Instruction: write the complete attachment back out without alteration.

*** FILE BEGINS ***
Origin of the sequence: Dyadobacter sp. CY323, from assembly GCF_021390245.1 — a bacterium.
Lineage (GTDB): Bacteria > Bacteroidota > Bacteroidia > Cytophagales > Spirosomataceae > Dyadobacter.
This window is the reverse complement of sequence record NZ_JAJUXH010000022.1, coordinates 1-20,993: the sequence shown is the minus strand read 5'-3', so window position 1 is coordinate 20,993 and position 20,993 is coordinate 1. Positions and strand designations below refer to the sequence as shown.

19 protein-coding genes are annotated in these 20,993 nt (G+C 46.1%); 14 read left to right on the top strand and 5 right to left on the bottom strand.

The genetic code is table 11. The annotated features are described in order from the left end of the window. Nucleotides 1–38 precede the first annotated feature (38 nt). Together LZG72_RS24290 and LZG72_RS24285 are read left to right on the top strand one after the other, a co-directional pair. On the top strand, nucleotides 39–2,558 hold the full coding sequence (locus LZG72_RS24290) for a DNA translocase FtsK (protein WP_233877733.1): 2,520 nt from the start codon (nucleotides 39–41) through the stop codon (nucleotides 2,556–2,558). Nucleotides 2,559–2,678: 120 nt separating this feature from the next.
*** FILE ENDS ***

Origin of the sequence: Dyadobacter sp. CY323, from assembly GCF_021390245.1 — a bacterium.
Lineage (GTDB): Bacteria > Bacteroidota > Bacteroidia > Cytophagales > Spirosomataceae > Dyadobacter.
This window is the reverse complement of sequence record NZ_JAJUXH010000022.1, coordinates 1-20,993: the sequence shown is the minus strand read 5'-3', so window position 1 is coordinate 20,993 and position 20,993 is coordinate 1. Positions and strand designations below refer to the sequence as shown.

19 protein-coding genes are annotated in these 20,993 nt (G+C 46.1%); 14 read left to right on the top strand and 5 right to left on the bottom strand.

The genetic code is table 11. The annotated features are described in order from the left end of the window. Nucleotides 1–38 precede the first annotated feature (38 nt). Together LZG72_RS24290 and LZG72_RS24285 are read left to right on the top strand one after the other, a co-directional pair. On the top strand, nucleotides 39–2,558 hold the full coding sequence (locus LZG72_RS24290) for a DNA translocase FtsK (protein WP_233877733.1): 2,520 nt from the start codon (nucleotides 39–41) through the stop codon (nucleotides 2,556–2,558). Nucleotides 2,559–2,678: 120 nt separating this feature from the next.